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Everything you need to know about the zika virus in South Florida.

Mosquito Control: Tips for the Rainy Season

Centers for Disease Control and Prevention

Drain and cover. That's the message Miami-Dade County mosquito control specialists want the public to hear. 

Mosquitos can lay more than 100 eggs at a time, and they do so in standing water. Even a bottle cap of water is big enough.

Mosquitos can carry the West Nile virus and the Zika virus, among other things. 

Monique Spence does outreach for the mosquito control and habitat management division. The county offers services to kill the bugs, but Spence says the public can do a lot on their own to get rid of places where mosquitos can breed.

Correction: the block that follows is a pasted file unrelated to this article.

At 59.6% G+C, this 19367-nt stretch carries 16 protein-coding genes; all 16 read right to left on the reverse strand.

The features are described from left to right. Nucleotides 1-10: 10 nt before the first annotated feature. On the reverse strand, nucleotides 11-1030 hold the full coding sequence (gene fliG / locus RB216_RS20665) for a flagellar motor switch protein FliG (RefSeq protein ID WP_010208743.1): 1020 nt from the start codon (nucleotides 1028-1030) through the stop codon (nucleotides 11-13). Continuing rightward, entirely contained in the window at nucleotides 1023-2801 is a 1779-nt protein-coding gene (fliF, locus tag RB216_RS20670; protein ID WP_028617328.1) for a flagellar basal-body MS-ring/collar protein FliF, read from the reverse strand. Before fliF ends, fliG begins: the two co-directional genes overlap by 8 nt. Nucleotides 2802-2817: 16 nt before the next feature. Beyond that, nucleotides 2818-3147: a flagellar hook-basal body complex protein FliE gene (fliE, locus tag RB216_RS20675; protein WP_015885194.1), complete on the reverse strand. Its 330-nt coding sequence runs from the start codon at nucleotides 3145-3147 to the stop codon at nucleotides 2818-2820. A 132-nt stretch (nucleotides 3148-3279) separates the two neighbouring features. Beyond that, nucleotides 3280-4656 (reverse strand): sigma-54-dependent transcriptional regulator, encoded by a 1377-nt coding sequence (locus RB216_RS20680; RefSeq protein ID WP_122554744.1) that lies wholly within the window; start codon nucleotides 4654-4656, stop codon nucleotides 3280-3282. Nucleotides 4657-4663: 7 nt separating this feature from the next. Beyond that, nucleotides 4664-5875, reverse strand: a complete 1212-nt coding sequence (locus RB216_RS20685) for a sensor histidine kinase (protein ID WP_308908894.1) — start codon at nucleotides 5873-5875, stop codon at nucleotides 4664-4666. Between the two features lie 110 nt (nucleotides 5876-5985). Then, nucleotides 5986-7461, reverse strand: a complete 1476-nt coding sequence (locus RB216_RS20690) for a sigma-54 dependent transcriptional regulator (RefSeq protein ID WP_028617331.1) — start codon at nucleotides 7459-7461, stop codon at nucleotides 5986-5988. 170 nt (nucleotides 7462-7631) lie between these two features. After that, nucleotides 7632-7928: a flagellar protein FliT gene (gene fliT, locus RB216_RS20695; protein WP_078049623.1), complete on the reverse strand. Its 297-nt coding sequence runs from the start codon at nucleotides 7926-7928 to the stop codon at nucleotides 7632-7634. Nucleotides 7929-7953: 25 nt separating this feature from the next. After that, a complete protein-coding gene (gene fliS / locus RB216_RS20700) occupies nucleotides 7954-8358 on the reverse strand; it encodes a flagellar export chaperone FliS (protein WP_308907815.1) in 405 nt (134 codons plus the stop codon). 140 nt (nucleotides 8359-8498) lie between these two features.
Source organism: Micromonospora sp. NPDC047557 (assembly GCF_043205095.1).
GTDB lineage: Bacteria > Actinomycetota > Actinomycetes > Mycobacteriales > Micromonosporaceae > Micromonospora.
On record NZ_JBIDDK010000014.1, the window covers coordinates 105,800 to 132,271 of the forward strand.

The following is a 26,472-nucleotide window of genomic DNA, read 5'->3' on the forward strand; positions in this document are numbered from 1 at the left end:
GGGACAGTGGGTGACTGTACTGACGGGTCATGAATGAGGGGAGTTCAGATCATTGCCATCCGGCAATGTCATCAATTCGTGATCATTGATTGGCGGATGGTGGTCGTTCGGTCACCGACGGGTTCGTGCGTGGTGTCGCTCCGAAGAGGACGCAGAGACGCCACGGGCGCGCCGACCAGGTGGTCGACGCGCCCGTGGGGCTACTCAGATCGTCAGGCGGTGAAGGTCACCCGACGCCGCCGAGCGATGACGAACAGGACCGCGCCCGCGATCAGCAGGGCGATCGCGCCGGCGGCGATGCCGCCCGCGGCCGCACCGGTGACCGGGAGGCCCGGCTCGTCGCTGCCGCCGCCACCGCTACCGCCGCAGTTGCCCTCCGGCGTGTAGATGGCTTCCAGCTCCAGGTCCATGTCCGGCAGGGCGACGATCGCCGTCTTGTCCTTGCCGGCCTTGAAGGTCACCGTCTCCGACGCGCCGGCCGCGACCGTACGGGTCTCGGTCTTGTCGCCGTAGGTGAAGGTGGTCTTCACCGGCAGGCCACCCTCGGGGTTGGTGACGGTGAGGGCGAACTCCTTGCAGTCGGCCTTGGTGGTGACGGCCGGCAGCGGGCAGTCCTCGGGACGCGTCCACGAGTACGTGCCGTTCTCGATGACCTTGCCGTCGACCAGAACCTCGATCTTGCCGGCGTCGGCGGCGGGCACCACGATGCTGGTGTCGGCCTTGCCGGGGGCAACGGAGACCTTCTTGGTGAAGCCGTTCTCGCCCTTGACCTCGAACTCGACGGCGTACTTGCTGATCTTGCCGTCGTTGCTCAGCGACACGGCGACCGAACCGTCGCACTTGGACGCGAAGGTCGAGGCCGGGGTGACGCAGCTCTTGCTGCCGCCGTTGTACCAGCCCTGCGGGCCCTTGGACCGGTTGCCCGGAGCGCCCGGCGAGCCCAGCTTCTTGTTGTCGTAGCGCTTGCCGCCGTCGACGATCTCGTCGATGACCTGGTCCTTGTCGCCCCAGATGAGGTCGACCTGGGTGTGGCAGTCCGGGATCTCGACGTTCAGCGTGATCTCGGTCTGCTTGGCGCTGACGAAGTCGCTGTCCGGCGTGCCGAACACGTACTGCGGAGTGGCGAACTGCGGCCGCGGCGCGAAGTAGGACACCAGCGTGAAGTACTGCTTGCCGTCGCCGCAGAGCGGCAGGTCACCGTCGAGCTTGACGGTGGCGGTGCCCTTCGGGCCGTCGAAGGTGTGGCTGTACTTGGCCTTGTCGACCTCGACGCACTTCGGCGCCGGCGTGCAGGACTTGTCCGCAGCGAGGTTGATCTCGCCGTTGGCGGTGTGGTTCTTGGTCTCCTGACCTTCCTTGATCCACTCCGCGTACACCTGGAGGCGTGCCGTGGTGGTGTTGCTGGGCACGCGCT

"What we've found is there's a lot of standing water around people's residences," she says.

She mentioned dog bowls and kiddie pools as examples.

Credit Linda Hoover / FLICKR-Creative Commons
FLICKR-Creative Commons
Bromeliads can serve as breeding grounds for mosquitos.

Another place water tends to collect is between the leaves of bromeliad plants, which are popular in South Florida neighborhoods. The county recommends a safe larvicide for those plants. Those are sold at most hardware stores. 

Covering up with mosquito repellent or long sleeved clothing is another way to avoid getting bitten, along with making sure there are screens on doors and windows. 

The county mosquito control department is holding a series of workshops through the end of June. Find out more about how to attend a mosquito workshop here

To report a mosquito issue in Miami-Dade County, you can also call 3-1-1.